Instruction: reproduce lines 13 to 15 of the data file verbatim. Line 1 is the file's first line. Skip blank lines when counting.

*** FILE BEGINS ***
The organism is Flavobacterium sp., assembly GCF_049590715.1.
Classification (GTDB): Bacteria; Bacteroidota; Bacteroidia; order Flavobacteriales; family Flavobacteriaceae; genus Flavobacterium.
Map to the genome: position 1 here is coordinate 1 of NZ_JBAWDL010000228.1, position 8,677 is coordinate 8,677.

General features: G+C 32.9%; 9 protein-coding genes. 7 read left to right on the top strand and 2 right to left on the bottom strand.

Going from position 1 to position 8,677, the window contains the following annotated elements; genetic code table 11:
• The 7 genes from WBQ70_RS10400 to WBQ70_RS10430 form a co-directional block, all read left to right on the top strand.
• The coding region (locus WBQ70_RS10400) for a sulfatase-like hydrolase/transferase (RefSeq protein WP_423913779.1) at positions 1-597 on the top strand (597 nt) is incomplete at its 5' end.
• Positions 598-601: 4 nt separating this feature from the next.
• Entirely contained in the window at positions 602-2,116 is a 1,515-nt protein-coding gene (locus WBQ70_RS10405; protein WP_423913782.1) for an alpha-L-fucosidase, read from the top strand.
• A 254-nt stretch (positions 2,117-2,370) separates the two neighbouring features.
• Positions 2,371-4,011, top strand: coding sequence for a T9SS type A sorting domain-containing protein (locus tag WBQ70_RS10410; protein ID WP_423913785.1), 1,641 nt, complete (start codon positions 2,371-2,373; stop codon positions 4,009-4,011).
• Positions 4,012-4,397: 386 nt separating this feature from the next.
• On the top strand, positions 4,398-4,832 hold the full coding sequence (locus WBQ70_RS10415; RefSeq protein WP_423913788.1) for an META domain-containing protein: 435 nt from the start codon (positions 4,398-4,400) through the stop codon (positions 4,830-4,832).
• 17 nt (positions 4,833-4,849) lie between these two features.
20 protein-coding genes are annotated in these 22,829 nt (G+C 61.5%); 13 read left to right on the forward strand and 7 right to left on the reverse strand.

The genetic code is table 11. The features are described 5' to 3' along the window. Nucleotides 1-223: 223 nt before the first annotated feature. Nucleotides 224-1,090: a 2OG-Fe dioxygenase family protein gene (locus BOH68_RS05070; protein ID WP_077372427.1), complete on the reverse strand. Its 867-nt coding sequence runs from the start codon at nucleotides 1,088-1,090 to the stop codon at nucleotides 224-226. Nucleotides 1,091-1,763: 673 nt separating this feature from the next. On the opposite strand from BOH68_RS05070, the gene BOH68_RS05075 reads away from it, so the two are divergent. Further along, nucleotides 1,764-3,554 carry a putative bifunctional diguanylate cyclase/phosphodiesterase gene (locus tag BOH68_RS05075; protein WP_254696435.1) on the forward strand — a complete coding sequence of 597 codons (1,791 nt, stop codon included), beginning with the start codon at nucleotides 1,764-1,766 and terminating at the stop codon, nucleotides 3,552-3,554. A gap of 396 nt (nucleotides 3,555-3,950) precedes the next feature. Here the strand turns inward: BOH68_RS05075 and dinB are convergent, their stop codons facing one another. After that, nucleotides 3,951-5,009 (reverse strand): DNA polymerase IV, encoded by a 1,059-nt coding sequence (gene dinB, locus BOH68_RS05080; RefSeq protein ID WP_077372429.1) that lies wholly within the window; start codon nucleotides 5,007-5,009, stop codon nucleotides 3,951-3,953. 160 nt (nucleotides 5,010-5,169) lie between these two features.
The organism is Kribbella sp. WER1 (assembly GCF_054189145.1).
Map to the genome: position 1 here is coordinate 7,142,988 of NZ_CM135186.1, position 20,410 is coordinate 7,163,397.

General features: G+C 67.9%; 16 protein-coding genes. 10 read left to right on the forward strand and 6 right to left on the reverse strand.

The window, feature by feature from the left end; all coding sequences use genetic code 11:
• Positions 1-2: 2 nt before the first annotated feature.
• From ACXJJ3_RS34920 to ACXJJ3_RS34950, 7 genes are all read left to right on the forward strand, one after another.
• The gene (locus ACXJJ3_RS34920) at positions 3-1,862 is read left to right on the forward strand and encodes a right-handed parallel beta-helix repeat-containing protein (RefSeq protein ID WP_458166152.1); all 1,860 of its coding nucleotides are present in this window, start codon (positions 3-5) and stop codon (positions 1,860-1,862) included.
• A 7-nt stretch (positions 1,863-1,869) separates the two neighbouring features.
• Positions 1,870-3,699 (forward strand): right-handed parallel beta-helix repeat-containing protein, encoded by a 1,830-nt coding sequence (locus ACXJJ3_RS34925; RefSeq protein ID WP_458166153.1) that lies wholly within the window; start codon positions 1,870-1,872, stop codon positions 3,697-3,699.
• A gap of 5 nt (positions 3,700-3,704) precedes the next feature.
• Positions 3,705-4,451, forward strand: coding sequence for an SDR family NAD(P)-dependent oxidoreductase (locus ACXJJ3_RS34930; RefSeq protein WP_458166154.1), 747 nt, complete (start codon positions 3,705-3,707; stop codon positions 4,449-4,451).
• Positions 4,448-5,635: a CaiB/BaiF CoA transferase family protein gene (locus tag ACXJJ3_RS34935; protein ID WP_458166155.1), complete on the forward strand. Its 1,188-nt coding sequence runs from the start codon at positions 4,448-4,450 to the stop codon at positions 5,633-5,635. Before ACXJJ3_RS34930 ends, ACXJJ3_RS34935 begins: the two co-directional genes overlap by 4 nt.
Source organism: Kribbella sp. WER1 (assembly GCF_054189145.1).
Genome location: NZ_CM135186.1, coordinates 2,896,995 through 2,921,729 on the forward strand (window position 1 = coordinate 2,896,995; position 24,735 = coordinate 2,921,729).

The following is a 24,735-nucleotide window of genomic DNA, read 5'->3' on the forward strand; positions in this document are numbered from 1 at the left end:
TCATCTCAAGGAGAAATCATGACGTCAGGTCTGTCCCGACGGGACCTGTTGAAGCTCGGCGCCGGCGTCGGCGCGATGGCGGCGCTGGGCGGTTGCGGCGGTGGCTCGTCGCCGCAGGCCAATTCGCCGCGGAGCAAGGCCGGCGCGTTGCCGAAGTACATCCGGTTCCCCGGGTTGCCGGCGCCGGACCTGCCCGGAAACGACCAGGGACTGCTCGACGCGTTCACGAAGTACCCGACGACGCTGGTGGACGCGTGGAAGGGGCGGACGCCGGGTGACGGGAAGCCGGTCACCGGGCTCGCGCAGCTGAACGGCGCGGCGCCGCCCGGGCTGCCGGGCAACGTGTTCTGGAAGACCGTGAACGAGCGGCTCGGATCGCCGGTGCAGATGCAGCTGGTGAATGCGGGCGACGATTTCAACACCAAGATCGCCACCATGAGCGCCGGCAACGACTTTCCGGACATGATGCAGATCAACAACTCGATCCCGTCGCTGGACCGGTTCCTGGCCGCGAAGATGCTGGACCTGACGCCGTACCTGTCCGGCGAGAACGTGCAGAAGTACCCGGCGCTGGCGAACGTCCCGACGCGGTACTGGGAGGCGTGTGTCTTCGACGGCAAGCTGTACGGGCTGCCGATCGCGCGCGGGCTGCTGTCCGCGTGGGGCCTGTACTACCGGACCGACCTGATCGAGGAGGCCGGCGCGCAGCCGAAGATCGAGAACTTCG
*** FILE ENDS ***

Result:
• On the top strand, positions 4,398-4,832 hold the full coding sequence (locus WBQ70_RS10415; RefSeq protein WP_423913788.1) for an META domain-containing protein: 435 nt from the start codon (positions 4,398-4,400) through the stop codon (positions 4,830-4,832).
• 17 nt (positions 4,833-4,849) lie between these two features.
20 protein-coding genes are annotated in these 22,829 nt (G+C 61.5%); 13 read left to right on the forward strand and 7 right to left on the reverse strand.